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Rheology of milk foams produced by steam injection

Jimenez Junca, C. A., Gumy, J. C., Sher, A. and Niranjan, K. (2011) Rheology of milk foams produced by steam injection. Journal of Food Science, 75 (9). E569-E575. ISSN 1750-3841

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To link to this article DOI: 10.1111/j.1750-3841.2011.02387.x

Abstract/Summary

Rheology of milk foams generated by steam injection was studied during the transient destabilization process using steady flow and dynamic oscillatory techniques: yield stress (τ_y) values were obtained from a stress ramp (0.2 to 25 Pa) and from strain amplitude sweep (0.001 to 3 at 1 Hz of frequency); elastic (G') and viscous (G") moduli were measured by frequency sweep (0.1 to 150 Hz at 0.05 of strain); and the apparent viscosity (η_a) was obtained from the flow curves generated from the stress ramp. The effect of plate roughness and the sweep time on τ_y was also assessed. Yield stress was found to increase with plate roughness whereas it decreased with the sweep time. The values of yield stress and moduli—G' and G"—increased during foam destabilization as a consequence of the changes in foam properties, especially the gas volume fraction, φ, and bubble size, R_32 (Sauter mean bubble radius). Thus, a relationship between τ_y, φ, R_32, and σ (surface tension) was established. The changes in the apparent viscosity, η, showed that the foams behaved like a shear thinning fluid beyond the yield point, fitting the modified Cross model with the relaxation time parameter (λ) also depending on the gas volume fraction. Overall, it was concluded that the viscoelastic behavior of the foam below the yield point and liquid-like behavior thereafter both vary during destabilization due to changes in the foam characteristics.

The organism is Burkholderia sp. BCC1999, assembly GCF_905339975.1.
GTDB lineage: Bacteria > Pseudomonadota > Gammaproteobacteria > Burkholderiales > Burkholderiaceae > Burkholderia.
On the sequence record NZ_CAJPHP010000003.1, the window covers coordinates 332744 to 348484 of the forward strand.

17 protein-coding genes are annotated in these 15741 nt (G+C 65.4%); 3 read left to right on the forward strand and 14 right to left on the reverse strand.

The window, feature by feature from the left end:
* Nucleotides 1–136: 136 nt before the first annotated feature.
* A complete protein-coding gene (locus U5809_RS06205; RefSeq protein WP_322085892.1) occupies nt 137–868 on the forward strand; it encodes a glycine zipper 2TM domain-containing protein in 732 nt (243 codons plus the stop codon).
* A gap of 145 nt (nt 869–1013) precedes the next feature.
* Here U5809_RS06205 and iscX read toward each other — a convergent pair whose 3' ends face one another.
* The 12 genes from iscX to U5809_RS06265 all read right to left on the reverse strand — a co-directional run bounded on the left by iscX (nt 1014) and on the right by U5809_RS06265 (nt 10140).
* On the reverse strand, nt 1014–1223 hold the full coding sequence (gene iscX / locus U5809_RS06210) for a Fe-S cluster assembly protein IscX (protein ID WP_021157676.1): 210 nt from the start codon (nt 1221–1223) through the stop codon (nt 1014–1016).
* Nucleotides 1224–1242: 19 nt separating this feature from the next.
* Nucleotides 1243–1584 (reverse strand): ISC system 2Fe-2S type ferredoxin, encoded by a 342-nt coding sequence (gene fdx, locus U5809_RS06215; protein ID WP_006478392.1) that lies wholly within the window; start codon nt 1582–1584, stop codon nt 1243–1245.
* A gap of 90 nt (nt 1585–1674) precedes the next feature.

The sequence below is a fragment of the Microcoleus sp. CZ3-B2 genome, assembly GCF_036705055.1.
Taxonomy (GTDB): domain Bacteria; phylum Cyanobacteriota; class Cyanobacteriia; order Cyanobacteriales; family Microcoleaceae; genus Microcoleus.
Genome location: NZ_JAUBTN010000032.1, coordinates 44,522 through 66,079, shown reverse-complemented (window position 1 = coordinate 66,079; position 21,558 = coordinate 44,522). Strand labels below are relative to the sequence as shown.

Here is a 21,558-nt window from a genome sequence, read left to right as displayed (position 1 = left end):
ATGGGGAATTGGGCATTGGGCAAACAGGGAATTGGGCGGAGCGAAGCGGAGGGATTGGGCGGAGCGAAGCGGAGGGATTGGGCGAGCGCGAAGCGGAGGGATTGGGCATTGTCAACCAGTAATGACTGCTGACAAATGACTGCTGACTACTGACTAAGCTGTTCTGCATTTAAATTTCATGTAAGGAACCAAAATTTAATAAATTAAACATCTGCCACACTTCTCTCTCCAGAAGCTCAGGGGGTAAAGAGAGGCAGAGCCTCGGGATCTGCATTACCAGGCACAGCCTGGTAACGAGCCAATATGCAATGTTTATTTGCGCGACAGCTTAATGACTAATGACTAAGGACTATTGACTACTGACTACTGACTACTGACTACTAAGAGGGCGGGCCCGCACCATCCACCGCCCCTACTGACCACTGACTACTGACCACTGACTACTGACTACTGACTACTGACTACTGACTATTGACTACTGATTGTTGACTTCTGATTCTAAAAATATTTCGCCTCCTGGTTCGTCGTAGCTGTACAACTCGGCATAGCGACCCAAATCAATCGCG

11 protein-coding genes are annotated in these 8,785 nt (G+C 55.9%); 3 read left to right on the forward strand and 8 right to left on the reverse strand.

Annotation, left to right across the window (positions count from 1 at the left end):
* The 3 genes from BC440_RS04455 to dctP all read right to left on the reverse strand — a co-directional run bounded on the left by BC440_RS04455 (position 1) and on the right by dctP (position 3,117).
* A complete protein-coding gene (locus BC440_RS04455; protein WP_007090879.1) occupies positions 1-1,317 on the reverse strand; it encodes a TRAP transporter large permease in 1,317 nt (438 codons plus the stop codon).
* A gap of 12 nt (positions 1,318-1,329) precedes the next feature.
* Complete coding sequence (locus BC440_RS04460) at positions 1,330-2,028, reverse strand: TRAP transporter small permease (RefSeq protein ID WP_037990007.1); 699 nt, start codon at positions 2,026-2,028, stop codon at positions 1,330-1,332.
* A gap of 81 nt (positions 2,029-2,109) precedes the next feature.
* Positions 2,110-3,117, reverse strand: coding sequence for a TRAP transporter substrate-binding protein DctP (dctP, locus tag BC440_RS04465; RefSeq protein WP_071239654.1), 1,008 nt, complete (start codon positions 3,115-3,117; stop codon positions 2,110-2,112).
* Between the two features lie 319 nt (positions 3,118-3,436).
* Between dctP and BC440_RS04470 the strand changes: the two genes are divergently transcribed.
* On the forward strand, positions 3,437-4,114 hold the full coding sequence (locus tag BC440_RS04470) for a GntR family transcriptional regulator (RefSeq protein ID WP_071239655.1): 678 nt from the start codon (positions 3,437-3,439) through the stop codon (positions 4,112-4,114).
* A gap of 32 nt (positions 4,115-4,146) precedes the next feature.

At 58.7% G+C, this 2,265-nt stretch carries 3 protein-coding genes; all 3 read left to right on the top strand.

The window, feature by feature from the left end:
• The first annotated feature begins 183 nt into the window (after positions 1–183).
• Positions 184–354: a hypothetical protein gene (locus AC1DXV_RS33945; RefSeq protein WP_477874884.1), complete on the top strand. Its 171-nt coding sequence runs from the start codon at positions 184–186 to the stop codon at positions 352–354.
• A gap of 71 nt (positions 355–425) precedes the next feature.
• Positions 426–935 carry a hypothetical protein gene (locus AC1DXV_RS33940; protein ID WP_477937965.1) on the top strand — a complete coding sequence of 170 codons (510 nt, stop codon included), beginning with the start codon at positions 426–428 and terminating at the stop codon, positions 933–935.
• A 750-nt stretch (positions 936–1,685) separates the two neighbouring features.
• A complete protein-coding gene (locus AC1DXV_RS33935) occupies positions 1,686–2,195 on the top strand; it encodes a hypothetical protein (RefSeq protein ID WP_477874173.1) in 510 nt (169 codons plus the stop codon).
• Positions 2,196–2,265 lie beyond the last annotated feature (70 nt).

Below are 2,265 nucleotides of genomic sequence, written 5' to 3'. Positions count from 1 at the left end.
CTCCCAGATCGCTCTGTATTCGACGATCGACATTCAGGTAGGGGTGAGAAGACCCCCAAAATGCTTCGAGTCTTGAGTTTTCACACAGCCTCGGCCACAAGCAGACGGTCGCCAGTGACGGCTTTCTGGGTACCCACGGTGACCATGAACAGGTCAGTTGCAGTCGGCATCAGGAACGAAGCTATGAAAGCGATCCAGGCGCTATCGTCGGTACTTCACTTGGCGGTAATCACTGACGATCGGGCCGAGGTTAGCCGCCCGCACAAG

Item Type:Article
Refereed:Yes
Divisions:Faculty of Life Sciences > School of Chemistry, Food and Pharmacy > Department of Food and Nutritional Sciences > Food and Bioprocessing Research Group
ID Code:27485
Publisher:Wiley
Publisher Statement:Practical Application: Studying the transient rheology of milk foams during destabilization contributes to our knowledge of the relationships between the changes in foam properties: texture and mouth feel during the consumption of hot foamed beverages.

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